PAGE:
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FightBack Forums > Queries > Council Parking Tickets & Clamping and Decriminalised Notices
Mister Ross
I was unfamiliar with chargeback until I read a couple of posts on here. I was thinking about investing in some boltcutters, but instead why shouldn't I just pay the clampers via credit card every time, and then just demand chargeback?

Can anyone think of a reason as to why I shouldn't do this and should instead spend £20 on boltcutters?

Can the same principle not be applied if I get towed, rather than having to pay and then sue?
sputnik365
QUOTE (Mister Ross @ Sat, 2 Jan 2010 - 04:56) *
I was unfamiliar with chargeback until I read a couple of posts on here. I was thinking about investing in some boltcutters, but instead why shouldn't I just pay the clampers via credit card every time, and then just demand chargeback?

Can anyone think of a reason as to why I shouldn't do this and should instead spend £20 on boltcutters?

Can the same principle not be applied if I get towed, rather than having to pay and then sue?


They don't always accept cards or it is supposedly declined
Monster 900
QUOTE (sputnik365 @ Sat, 2 Jan 2010 - 05:12) *
QUOTE (Mister Ross @ Sat, 2 Jan 2010 - 04:56) *
I was unfamiliar with chargeback until I read a couple of posts on here. I was thinking about investing in some boltcutters, but instead why shouldn't I just pay the clampers via credit card every time, and then just demand chargeback?

Can anyone think of a reason as to why I shouldn't do this and should instead spend £20 on boltcutters?

Can the same principle not be applied if I get towed, rather than having to pay and then sue?


They don't always accept cards or it is supposedly declined



Indeed, many PPC insist on cash only. I suspect it helps their tax position.
jufair
I wud recon the Card Company wud av some secret clause in the CC terms and conditions which wud preclude you from charging back every week.
I personally do not av one of these cards, I looked at an application form and they want to know too much about me, plus the apr is outlandish.
We got paid pound notes up till a few years ago.
With a CC you can spend brass that tha dunt av if thas not canny how yer use it.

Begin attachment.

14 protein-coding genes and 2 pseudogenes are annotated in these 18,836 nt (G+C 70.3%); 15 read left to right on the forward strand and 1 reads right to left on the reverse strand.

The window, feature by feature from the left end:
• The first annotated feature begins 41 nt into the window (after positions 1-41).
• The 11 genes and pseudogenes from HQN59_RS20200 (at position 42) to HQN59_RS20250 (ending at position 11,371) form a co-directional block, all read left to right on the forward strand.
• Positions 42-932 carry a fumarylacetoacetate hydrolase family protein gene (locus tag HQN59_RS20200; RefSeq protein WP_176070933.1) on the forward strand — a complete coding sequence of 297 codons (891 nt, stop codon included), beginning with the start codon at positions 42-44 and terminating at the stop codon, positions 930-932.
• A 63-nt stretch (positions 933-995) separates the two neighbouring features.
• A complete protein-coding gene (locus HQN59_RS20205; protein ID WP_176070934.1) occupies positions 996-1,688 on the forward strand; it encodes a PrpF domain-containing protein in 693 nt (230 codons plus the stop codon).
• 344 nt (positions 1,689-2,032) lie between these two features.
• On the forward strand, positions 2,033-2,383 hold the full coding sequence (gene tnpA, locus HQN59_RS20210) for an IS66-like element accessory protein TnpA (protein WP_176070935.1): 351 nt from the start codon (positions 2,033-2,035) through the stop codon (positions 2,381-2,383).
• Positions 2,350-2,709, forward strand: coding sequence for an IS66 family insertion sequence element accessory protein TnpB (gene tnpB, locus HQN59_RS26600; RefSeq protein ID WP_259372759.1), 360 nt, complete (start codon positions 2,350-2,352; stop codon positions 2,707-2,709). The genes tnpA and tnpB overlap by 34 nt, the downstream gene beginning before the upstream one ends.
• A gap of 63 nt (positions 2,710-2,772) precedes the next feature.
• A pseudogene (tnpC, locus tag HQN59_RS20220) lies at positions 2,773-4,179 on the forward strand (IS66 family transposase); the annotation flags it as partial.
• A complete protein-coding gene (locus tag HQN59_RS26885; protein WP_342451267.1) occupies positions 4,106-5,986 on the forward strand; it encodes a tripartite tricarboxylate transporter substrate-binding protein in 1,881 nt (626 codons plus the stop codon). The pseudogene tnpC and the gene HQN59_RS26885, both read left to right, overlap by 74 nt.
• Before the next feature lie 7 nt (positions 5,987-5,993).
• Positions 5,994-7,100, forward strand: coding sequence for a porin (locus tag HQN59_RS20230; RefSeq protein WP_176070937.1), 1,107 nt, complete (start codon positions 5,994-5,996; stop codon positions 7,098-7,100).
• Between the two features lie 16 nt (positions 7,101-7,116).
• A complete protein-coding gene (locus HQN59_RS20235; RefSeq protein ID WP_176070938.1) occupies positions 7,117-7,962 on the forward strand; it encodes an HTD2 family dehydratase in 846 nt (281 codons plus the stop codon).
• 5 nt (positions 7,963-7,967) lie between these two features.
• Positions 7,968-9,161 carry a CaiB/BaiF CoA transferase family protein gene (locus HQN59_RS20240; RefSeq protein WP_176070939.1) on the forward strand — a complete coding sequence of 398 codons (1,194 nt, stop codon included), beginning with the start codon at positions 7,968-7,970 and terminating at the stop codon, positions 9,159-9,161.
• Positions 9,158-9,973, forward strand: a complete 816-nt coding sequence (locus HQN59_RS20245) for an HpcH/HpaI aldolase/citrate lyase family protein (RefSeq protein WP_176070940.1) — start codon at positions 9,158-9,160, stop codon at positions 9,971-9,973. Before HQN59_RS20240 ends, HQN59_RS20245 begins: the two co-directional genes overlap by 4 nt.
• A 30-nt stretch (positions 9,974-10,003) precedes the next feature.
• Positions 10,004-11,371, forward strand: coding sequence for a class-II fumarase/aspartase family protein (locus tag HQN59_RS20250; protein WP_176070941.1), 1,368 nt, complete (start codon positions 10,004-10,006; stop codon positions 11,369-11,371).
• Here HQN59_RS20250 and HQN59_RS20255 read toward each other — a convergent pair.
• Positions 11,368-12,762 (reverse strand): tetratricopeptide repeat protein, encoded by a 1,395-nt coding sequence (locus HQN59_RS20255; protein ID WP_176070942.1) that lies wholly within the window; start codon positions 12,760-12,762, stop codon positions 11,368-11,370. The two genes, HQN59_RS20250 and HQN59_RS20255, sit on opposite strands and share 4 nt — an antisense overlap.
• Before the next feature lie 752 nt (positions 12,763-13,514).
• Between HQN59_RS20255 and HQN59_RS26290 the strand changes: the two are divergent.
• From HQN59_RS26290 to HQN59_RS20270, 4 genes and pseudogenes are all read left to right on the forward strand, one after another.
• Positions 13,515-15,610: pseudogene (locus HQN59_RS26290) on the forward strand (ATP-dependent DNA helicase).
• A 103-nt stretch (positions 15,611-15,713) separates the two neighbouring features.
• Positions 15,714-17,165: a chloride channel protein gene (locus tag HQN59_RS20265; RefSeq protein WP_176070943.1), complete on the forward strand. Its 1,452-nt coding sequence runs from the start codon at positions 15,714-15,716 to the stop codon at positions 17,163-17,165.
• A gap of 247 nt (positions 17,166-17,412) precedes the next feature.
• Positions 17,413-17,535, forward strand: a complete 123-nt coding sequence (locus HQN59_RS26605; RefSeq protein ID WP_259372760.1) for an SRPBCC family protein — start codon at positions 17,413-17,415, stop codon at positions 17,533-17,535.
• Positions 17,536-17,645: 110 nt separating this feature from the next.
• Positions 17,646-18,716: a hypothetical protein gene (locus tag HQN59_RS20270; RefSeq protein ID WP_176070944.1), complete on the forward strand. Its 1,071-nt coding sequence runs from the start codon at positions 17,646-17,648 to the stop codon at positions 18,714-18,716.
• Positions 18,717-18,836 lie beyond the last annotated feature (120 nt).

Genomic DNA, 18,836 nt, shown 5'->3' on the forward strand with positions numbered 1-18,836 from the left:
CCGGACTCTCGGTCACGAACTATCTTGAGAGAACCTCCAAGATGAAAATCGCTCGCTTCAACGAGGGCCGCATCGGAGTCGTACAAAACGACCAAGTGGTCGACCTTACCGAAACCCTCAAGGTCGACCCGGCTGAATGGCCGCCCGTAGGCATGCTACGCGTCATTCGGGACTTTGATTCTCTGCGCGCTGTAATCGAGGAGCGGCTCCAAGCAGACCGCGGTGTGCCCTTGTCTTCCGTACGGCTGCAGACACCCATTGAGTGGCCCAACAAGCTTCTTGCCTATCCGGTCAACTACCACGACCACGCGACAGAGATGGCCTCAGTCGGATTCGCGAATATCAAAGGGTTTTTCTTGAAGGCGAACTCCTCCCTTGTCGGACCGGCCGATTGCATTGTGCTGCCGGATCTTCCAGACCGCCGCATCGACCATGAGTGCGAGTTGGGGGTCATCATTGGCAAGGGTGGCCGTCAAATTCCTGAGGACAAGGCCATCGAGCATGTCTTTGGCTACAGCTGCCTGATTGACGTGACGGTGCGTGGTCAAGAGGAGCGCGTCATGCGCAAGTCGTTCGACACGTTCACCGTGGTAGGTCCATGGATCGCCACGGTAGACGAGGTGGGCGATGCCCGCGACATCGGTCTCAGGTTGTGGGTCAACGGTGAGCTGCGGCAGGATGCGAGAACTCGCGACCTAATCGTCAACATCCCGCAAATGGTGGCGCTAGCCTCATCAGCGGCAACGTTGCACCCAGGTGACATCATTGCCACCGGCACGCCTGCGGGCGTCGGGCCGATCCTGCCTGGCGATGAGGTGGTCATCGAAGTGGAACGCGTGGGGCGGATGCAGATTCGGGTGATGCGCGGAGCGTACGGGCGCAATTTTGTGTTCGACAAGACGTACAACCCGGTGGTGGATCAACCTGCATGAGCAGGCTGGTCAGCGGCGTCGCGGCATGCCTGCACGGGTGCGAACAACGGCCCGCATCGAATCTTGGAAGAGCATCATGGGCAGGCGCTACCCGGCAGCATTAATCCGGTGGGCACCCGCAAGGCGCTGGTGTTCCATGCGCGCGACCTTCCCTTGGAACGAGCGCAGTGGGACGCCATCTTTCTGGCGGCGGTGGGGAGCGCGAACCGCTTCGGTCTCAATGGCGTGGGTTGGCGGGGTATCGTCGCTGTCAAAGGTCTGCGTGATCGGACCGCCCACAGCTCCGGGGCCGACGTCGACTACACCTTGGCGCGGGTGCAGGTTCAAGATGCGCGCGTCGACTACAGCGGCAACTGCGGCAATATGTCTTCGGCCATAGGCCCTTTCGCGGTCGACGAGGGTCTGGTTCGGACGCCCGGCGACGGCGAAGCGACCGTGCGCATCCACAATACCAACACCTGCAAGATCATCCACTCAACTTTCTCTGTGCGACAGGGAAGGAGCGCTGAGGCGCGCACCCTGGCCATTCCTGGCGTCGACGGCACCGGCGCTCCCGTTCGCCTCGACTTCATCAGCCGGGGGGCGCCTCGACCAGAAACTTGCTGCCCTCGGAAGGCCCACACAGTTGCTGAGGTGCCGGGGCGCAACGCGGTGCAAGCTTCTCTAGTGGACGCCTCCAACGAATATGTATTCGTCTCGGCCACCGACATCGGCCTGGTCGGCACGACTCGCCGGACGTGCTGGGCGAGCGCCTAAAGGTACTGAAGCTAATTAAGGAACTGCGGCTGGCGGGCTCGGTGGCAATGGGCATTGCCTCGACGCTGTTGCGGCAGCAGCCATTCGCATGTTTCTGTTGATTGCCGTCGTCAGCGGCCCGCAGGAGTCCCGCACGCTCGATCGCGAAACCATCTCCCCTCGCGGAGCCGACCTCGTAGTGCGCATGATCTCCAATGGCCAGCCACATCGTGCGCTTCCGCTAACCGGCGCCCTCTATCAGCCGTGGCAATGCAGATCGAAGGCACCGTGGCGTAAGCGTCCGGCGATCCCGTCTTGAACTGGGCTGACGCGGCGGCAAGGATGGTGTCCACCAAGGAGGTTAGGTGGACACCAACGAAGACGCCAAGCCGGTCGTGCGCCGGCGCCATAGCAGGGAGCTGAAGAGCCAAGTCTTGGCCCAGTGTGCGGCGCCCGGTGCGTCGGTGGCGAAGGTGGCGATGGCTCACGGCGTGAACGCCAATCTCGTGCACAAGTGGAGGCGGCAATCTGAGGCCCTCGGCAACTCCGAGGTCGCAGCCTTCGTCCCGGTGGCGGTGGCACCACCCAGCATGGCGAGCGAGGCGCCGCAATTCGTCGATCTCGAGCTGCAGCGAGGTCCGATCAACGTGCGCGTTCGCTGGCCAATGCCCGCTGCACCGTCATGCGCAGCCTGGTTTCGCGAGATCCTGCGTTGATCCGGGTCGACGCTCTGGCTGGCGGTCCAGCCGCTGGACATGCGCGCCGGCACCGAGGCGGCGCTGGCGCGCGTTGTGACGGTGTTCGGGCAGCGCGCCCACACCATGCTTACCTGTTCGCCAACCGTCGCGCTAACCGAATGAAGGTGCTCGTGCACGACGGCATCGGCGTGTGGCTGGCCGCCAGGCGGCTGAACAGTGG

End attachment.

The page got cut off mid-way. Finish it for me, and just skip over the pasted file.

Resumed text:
axeman
cheapest option is to avoid altogether, any suspicion that a clamping PPC operates then park elsewhere
Barkley
Wouldn't work. A chargeback is not a one-way process, you can initiate one and the billing merchant will be asked to explain why the charge should not be returned to the customer. Thwy will state is was in payment for parking services and you willingly provided the details, so you would have to prove some other deception or non-delivery of service to prevent the chargebank being cancelled.

Also, in much the same way YOU can be held for fraud by issuing cheques you know will not be honoured, providing a credit card for the same purposes would leave the consumer ripe to be charged as a scammer.

Not worth it. Just don't give out the details unless you WANT to pay for them.
whitewing
QUOTE (Barkley @ Sat, 2 Jan 2010 - 12:20) *
you willingly provided the details,

No - the argument is that it was under duress, and any charge for 'services' is unlawful, pretty much like ordering goods which were not delivered, or being taken to a cashpoint at knifepoint.
QUOTE
Also, in much the same way YOU can be held for fraud by issuing cheques you know will not be honoured, providing a credit card for the same purposes would leave the consumer ripe to be charged as a scammer.

How would they prove the intent? Perfectly plausible that you only found out the possibility of chargeback after the event.
jufair
As mentioned above, always check in any car parks for clamping signs and for PPC scam notices.
Go somewhere else,if there is a park and ride use it.
If you do stop at a car park, before you get out of your vehicle, check that you have parked within the parking bay, and make sure your ticket/voucher is display where it cant tummel on't floor, and if yer park for an our make sure you are back afore final whistle blows.
Prevention is better than the cure.
Remember what Lord Baden-Powel told is scouts; " Be Prepared. "
Barkley
QUOTE (whitewing @ Sat, 2 Jan 2010 - 14:11) *
QUOTE (Barkley @ Sat, 2 Jan 2010 - 12:20) *
you willingly provided the details,

No - the argument is that it was under duress, and any charge for 'services' is unlawful, pretty much like ordering goods which were not delivered, or being taken to a cashpoint at knifepoint.

Different thing. This would require a police report reference to support the contention that there was any duress involved. It has no connection with the non-delivery of goods, in fact the service was provided (IYSWIM). A dispute can be raised, but it is a multi-step process, and if the Merchant says it is simply the parker attemptng to get out of paying their 'lawful' charges, the bank will say this is a civil dispute and remove the suspension.

QUOTE
Also, in much the same way YOU can be held for fraud by issuing cheques you know will not be honoured, providing a credit card for the same purposes would leave the consumer ripe to be charged as a scammer.

How would they prove the intent? Perfectly plausible that you only found out the possibility of chargeback after the event.


Perhaps so for someone who is on their first attempt at chargeback, but previously chargebacks were barely 1 in 50,000 transactions in 1990 (from memory of old BACS figures) this isn;t the case now, and the evolution of the new 'temporary' nature of the dispute process until the facts are verified, means the initial suspension is invariably granted, only to drop off a few weeks later.
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